She told me to take a drive out to Coast Guard Beach in Eastham to see what the storm had done. About a 10th of a mile from the Coast Guard Beach parking lot the road had been barricaded. Parking the car and walking past the barricade down the road about 100 feet the paved road came to an abrupt end at an 8 to 10 foot sheer drop off. Ahead of me was an expanse of bare flat sand about a half mile long and several hundred yards wide. Before the storm this spot contained barrier dunes 40′ high that protected a bath house and 350 car paved parking lot. All had been swept away in one night by the storm!!! The spot had been scoured so clean that there wasn’t even a piece of pavement to be seen.
Just south of where the parking lot had been was a sand spit that had contained 6 beach cottages. One of those had been the “Outermost House” that Henry Beston had stayed in when writing his famous 1928 classic of the same name. The “Outermost House” and two other cottages had been swept out to sea. That storm ended beach buggy traffic south of Coast Guard Beach. The three surviving cottages where eventually abandoned after a few years. Today, the sight of the Outermost House is under water.
The second memorable storm hit on March 30, 1984 with winds hitting 80 to 90 miles per hour. During that storm the Maltese freighter Eldia came aground about 1/2 mile north of the Snack Shack on Nauset Beach. At 478 feet long and 5 stories tall the Eldia was twice as large as anything that had come aground on Cape Cod. Several of the crew who worked for me at the Snack Shack at that time were surfers and had been on the beach watching the surf when the Eldia had come aground. They said 30 foot surf was surging over the dunes into the parking lot. They also said the most amazing thing was that the waves where coming over the dunes then splitting and going around on either side of the Snack Shack into the parking lot. They said it looked like the hands of God where separating the waters. I went inside to check the building and the basement crawl space was bone dry and there was no damage to the outside of the building. You could see the water marks in the sand where the storm surged had gone up through where the board walk is in the summer into the parking lot and going around the bulk gas tank behind the building before going into the parking lot.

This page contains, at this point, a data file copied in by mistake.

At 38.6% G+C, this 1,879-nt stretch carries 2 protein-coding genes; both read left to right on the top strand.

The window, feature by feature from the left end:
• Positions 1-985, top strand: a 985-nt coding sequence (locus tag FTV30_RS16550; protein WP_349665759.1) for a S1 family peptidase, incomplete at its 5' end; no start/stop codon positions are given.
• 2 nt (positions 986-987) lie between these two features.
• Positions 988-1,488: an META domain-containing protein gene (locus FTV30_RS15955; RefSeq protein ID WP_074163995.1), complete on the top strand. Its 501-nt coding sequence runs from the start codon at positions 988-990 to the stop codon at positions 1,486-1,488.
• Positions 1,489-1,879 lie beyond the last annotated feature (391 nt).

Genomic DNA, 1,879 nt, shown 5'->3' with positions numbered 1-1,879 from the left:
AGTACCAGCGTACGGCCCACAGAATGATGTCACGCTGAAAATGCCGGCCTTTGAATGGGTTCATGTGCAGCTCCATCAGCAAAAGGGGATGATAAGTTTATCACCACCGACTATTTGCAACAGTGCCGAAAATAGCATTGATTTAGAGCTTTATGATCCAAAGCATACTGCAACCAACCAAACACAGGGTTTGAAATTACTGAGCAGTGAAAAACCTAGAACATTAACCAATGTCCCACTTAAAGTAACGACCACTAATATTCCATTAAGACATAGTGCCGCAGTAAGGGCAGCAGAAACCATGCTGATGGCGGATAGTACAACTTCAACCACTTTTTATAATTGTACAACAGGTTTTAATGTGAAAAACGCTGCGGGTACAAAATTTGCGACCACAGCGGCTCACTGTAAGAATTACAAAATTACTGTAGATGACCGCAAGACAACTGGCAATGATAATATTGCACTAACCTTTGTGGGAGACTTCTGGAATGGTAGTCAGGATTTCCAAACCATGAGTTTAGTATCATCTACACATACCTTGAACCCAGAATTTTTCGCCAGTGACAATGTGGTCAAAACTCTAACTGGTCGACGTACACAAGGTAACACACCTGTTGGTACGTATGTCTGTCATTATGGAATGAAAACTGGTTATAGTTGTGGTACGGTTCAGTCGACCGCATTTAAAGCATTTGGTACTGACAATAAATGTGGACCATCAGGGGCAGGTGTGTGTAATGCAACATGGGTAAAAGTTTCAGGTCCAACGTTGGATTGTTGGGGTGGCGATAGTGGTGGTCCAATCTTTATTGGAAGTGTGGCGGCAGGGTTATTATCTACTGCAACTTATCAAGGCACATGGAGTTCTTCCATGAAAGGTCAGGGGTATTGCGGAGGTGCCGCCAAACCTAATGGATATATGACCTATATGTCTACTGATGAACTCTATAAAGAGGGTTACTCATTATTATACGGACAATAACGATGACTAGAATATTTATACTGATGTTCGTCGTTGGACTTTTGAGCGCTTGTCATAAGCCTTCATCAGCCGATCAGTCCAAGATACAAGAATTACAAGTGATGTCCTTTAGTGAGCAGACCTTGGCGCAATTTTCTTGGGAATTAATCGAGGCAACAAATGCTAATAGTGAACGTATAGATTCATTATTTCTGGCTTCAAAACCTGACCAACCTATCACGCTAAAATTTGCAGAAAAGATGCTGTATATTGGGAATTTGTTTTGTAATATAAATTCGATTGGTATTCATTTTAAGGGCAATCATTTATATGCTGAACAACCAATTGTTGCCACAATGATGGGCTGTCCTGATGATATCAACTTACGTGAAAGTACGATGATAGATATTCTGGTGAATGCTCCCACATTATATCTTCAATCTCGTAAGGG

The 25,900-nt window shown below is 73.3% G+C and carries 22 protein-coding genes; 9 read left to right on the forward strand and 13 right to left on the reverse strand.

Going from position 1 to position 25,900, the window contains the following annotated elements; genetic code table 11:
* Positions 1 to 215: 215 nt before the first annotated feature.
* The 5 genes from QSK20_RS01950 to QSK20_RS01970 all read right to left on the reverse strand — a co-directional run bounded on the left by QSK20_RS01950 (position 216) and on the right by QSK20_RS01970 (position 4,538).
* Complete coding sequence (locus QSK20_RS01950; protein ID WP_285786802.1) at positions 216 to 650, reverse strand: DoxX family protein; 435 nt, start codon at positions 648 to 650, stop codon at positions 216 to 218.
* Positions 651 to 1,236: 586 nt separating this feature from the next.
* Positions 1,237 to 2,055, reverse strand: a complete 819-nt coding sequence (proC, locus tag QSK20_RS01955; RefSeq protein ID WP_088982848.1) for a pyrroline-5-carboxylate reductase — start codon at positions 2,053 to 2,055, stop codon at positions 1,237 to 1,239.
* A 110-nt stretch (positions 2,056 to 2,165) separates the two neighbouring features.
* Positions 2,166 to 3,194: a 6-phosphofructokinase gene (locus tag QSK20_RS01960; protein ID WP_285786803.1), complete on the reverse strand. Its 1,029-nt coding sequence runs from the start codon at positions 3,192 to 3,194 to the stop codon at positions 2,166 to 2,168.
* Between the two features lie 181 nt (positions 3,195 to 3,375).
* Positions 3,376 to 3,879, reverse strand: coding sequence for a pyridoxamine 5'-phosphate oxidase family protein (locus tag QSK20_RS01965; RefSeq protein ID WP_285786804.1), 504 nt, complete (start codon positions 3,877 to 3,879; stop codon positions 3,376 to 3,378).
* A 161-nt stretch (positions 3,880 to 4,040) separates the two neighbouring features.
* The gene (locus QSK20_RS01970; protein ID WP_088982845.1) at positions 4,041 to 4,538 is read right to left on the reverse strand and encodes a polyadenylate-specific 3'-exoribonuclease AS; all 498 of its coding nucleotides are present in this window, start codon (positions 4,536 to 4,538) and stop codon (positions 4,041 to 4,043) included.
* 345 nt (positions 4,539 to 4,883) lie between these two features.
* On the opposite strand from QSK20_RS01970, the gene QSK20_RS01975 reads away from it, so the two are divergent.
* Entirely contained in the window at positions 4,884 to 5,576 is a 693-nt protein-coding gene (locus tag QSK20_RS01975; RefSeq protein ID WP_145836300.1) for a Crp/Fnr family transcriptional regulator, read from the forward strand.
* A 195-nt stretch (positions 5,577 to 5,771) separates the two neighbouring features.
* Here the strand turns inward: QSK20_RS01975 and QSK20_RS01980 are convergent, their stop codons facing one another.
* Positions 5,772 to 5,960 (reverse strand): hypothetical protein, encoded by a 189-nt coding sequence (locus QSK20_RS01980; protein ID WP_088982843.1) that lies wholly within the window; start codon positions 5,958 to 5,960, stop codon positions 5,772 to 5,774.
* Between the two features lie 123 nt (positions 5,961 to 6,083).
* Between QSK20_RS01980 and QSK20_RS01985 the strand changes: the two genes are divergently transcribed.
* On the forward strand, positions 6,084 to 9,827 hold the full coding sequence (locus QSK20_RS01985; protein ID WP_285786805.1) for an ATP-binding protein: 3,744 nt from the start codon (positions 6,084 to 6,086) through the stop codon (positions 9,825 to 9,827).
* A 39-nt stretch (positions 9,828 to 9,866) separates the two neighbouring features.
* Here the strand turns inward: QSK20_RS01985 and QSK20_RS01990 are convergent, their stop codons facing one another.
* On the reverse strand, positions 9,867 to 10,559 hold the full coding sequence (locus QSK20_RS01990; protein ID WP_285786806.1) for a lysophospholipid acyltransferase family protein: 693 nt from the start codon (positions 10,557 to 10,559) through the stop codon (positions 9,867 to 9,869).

The Eldia was eventually taken off the beach in mid May. Than another odd event happened a month later when a small airplane from Chatham airport crashed of the beach about where the Eldia came aground.
Thanks for the comment, Jeff. I wasn’t around for any of those storms you mentioned, thankfully. I do remember a couple of good ones though. One was in the early ’50s when we were at Nickerson State Park. A hurricane swept over us and I slept through most of it in our tent. I remember the eye passing over us and how neat it was seeing the sun and all the black storm cloud wall around us. Then we listened on the radio that the Cape had been literally “wipe off the face of the earth” in the storm. That was pretty strange.
I also remember another nor’easter that must have been back around ’58 or so. We had the Plymouth station wagon then. We all piled in and went to look at the storm up at Coast Guard Beach in Eastham. The spray from the waves came surging over the top of the dunes and those were some of the highest dunes on the Cape back then. Then, ahead of us a huge section of the parking lot just disappeared. The waves had undercut the dune and finally parts of the parking lot just fell into the sea. The blowing sand also did a pretty good job on the wagon’s paint and I know that at least one of the windows was so sandblasted that it had to be replaced.
Do you have any old pictures of the Pink and White Jeepster we used to cruise around in after we had been to the Dump and emptied the trash barrels?
In never had a picture of the Jeep but I did have a photo of the trailer filled with trash at one time. I lost probably 90% of my old photos when I was living on my small sailboat back in the early and mid ’90s. The moisture just glued most of them together. Then, after I’d moved ashore after almost six years aboard the damned thing sank at the dock. I’m lucky I have the pics I do. Most of what I’ve got I’ve got from the digital age.